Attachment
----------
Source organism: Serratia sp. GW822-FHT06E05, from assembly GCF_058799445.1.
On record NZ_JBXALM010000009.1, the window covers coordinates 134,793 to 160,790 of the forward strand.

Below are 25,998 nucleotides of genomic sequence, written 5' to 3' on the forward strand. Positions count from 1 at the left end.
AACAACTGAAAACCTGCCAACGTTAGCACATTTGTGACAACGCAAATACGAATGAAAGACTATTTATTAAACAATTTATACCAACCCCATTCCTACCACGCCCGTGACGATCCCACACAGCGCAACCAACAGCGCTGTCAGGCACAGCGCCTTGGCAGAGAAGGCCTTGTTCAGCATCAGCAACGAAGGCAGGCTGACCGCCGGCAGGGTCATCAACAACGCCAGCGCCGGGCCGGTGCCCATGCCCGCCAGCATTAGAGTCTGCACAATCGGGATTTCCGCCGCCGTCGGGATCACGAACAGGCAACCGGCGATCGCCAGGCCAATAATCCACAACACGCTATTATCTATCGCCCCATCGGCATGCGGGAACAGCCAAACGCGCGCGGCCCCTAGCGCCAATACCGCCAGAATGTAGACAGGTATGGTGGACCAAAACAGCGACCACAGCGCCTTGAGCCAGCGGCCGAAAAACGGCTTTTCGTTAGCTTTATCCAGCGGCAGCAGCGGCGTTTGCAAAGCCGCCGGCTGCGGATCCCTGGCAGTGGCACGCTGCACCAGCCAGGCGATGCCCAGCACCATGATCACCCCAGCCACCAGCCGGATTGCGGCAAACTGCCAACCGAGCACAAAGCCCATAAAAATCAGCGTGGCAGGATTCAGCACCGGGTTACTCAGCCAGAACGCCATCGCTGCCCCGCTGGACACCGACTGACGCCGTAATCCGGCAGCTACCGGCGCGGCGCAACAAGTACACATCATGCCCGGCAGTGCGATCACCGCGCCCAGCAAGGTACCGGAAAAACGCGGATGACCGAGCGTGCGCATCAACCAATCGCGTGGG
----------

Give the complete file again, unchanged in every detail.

Source organism: Serratia sp. GW822-FHT06E05, from assembly GCF_058799445.1.
On record NZ_JBXALM010000009.1, the window covers coordinates 134,793 to 160,790 of the forward strand.

Below are 25,998 nucleotides of genomic sequence, written 5' to 3' on the forward strand. Positions count from 1 at the left end.
AACAACTGAAAACCTGCCAACGTTAGCACATTTGTGACAACGCAAATACGAATGAAAGACTATTTATTAAACAATTTATACCAACCCCATTCCTACCACGCCCGTGACGATCCCACACAGCGCAACCAACAGCGCTGTCAGGCACAGCGCCTTGGCAGAGAAGGCCTTGTTCAGCATCAGCAACGAAGGCAGGCTGACCGCCGGCAGGGTCATCAACAACGCCAGCGCCGGGCCGGTGCCCATGCCCGCCAGCATTAGAGTCTGCACAATCGGGATTTCCGCCGCCGTCGGGATCACGAACAGGCAACCGGCGATCGCCAGGCCAATAATCCACAACACGCTATTATCTATCGCCCCATCGGCATGCGGGAACAGCCAAACGCGCGCGGCCCCTAGCGCCAATACCGCCAGAATGTAGACAGGTATGGTGGACCAAAACAGCGACCACAGCGCCTTGAGCCAGCGGCCGAAAAACGGCTTTTCGTTAGCTTTATCCAGCGGCAGCAGCGGCGTTTGCAAAGCCGCCGGCTGCGGATCCCTGGCAGTGGCACGCTGCACCAGCCAGGCGATGCCCAGCACCATGATCACCCCAGCCACCAGCCGGATTGCGGCAAACTGCCAACCGAGCACAAAGCCCATAAAAATCAGCGTGGCAGGATTCAGCACCGGGTTACTCAGCCAGAACGCCATCGCTGCCCCGCTGGACACCGACTGACGCCGTAATCCGGCAGCTACCGGCGCGGCGCAACAAGTACACATCATGCCCGGCAGTGCGATCACCGCGCCCAGCAAGGTACCGGAAAAACGCGGATGACCGAGCGTGCGCATCAACCAATCGCGTGGG